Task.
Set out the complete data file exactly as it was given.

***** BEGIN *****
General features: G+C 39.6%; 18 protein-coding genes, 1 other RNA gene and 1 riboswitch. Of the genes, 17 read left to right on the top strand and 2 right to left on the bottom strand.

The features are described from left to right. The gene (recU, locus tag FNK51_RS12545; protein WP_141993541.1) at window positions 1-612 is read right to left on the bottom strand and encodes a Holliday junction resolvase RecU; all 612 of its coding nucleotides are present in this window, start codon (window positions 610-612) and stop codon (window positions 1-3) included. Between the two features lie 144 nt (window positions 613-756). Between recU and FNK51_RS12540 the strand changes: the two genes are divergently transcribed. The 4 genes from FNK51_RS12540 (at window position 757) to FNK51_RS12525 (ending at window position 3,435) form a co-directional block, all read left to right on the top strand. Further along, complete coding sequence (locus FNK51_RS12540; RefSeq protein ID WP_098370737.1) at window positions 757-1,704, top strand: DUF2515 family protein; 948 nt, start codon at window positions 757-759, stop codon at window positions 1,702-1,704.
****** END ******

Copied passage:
General features: G+C 39.6%; 18 protein-coding genes, 1 other RNA gene and 1 riboswitch. Of the genes, 17 read left to right on the top strand and 2 right to left on the bottom strand.

The features are described from left to right. The gene (recU, locus tag FNK51_RS12545; protein WP_141993541.1) at window positions 1-612 is read right to left on the bottom strand and encodes a Holliday junction resolvase RecU; all 612 of its coding nucleotides are present in this window, start codon (window positions 610-612) and stop codon (window positions 1-3) included. Between the two features lie 144 nt (window positions 613-756). Between recU and FNK51_RS12540 the strand changes: the two genes are divergently transcribed. The 4 genes from FNK51_RS12540 (at window position 757) to FNK51_RS12525 (ending at window position 3,435) form a co-directional block, all read left to right on the top strand. Further along, complete coding sequence (locus FNK51_RS12540; RefSeq protein ID WP_098370737.1) at window positions 757-1,704, top strand: DUF2515 family protein; 948 nt, start codon at window positions 757-759, stop codon at window positions 1,702-1,704.